C1 Bank called off its proposed purchase of U.S. Century Bank on Wednesday, 12 days before it was due to be completed, instead agreeing to buy certain assets and take over the lease of a Brickell Avenue branch in Miami.
C1 Chief Executive Trevor Burgess and U.S. Century Chairman Ramon Rasco each said the main reason for calling off the sale was that the banks could not meet certain pre-merger conditions, such as closing before the end of the year, as well as other contractual requirements.
“Any merger agreement has a number of conditions that need to be met,” Burgess said. “And there were certain conditions that were not able to be fulfilled by the end of the year.”
The sale of the Doral bank to C1 of St. Petersburg was still pending federal regulatory approval, as well as approval on the partial repayment of its TARP funds from the U.S. Treasury Department.
According to the proxy statement obtained by The Herald from a shareholder, other pre-conditions to closing included selling $15 million in U.S. Century’s classified assets (bad loans) and amending leases on each branch in which the lessor is a former or current director. Eight of the bank’s 24 branches are leased from current or former directors of the bank.
“We have terminated the proposed merger,” said Rasco, from his law office. “Instead we entered into a letter of intent with C1 in which we will sell certain assets to them, including certain classified assets.”
The bank is still working out the details of the asset sale, he said, but it will include at least $12 million of land the bank has taken back and loans. The result will be a gain to the bank, meaning U.S. Century will receive more than the book value of the assets.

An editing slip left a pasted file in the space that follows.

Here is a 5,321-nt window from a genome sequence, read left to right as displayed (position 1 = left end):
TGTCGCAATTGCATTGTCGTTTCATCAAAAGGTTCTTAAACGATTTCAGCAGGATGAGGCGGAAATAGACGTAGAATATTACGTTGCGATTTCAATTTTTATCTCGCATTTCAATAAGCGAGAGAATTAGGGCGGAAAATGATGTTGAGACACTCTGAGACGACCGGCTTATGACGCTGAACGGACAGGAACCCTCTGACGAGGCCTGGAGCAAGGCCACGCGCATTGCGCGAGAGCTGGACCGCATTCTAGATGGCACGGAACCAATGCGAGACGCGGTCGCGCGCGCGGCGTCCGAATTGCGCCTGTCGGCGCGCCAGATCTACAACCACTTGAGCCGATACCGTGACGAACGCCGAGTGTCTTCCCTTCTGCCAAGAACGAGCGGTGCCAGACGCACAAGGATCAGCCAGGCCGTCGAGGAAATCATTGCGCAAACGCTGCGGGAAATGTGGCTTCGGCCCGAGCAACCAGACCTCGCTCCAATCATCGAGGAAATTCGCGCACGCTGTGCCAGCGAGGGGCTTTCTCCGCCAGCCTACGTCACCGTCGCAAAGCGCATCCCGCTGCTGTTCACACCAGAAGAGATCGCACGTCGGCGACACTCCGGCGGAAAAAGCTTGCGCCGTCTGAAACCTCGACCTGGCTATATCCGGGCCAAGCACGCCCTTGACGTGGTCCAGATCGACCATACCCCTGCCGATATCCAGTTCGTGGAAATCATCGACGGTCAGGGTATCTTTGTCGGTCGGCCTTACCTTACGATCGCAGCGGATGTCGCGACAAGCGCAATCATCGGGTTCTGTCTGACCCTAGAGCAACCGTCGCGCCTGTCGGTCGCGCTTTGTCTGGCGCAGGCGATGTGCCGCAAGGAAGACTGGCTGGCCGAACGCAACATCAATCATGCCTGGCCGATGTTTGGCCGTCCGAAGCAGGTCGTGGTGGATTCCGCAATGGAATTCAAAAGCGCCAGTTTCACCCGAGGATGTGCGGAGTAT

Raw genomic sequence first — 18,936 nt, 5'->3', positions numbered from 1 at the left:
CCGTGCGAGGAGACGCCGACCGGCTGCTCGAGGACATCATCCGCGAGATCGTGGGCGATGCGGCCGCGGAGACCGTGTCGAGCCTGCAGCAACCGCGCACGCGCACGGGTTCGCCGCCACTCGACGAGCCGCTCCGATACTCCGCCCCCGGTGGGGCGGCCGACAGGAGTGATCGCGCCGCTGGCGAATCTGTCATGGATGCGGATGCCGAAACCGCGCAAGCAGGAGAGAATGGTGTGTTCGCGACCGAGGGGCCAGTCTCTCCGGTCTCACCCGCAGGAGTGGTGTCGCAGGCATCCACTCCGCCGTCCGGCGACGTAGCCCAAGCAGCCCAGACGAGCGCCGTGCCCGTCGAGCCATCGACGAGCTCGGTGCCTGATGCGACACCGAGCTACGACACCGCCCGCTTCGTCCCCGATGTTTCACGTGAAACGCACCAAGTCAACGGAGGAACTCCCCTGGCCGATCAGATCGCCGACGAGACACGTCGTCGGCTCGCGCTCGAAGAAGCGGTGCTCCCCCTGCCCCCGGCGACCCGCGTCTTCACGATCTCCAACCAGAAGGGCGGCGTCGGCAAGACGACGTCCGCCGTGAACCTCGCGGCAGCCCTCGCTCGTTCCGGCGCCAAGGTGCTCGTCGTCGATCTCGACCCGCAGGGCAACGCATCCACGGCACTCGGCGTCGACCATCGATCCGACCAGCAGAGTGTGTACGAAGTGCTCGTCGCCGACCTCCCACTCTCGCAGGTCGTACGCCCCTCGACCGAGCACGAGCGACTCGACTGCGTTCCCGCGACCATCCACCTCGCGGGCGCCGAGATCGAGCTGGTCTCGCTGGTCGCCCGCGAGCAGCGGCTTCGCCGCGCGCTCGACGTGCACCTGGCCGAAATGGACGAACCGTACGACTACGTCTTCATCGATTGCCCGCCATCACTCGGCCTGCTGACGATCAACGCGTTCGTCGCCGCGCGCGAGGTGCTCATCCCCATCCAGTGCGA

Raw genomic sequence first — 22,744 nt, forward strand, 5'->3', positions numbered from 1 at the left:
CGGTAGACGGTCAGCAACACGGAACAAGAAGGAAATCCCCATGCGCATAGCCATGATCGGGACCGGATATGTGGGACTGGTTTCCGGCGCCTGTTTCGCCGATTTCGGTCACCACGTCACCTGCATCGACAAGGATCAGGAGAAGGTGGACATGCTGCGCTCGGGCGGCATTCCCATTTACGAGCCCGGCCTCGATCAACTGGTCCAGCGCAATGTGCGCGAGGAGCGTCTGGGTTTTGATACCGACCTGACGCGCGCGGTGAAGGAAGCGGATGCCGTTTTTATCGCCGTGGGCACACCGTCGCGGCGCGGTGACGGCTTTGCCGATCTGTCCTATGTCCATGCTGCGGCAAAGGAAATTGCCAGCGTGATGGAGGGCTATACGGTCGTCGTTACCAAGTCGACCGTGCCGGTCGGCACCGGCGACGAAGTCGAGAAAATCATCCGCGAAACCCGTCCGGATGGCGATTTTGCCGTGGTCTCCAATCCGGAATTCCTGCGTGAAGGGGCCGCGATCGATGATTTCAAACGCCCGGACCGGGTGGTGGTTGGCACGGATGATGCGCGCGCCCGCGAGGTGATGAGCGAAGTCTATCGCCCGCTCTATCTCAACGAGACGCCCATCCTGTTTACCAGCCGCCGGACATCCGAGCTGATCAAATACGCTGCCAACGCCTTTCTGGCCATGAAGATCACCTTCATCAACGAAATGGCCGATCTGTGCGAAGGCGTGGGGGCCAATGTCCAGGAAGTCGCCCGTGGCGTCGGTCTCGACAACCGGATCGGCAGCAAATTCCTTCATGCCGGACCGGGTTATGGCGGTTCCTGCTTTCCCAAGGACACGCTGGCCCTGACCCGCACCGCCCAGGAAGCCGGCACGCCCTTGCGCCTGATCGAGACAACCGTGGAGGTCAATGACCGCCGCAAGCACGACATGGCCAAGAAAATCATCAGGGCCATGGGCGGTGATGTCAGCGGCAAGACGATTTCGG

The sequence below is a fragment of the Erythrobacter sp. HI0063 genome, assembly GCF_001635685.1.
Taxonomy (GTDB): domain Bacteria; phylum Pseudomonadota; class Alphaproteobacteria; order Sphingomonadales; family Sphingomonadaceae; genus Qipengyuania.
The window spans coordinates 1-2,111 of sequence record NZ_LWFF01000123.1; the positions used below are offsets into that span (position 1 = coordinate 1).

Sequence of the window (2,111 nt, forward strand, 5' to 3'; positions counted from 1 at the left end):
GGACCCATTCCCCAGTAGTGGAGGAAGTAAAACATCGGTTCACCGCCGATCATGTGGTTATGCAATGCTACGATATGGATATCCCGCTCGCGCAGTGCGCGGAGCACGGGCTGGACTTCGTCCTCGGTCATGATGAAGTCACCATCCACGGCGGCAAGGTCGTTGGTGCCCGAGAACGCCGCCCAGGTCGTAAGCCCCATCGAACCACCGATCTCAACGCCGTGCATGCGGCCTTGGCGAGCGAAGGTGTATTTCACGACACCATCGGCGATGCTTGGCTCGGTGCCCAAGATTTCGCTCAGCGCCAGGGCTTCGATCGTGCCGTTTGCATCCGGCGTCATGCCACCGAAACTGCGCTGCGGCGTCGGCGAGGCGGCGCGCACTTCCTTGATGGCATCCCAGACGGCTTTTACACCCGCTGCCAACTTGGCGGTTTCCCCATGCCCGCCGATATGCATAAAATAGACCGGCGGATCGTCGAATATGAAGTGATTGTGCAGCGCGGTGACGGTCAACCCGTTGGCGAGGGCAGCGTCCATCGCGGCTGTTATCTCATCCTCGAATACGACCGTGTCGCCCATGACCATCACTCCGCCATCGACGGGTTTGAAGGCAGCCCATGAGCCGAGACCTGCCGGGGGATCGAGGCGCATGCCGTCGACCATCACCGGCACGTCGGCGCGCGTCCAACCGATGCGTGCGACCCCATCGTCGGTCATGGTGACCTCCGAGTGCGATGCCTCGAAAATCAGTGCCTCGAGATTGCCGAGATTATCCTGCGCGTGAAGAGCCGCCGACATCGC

U.S. Century will also assign the lease to its Brickell branch to C1 and will consolidate in its nearby downtown branch, which will save the bank expenses, he said.
Burgess said C1 will begin lending from temporary space in January, and will move into the Brickell branch during the second quarter.
“Were very focused on how we do the absolute best entry to Miami,” Burgess said. “I wish the U.S. Century deal could have happened, but we’re just as excited about what we are going to do now.”
Rasco said contracts are expected to be signed by the end of the year, and the asset sale will take place during the first quarter of 2013.
The deal to sell troubled U.S. Century to C1, reached at the end of August, would have given U.S. Century’s 441 shareholders just $2.5 million or 1.7 cents on the dollar for their $150.1 million investment.
It was also proposed to return only $6.27 million of $50.2 million in TARP funds to the federal government.
According to documents obtained by The Herald, the deal also included up to $400,000 to be paid by C1 to regulators should U.S. Century be fined over Bank Secrecy Act violations found in its recent regulatory examination.
The ill-fated sale was also caught up in a lawsuit brought by a group of shareholders last month against current and former directors and officers of the bank, which seeks to recover losses from the bank that allegedly were incurred because of improper actions by the bank’s directors and officers. That lawsuit, which cites the bank’s large volume of insider loans and other dealings, is ongoing.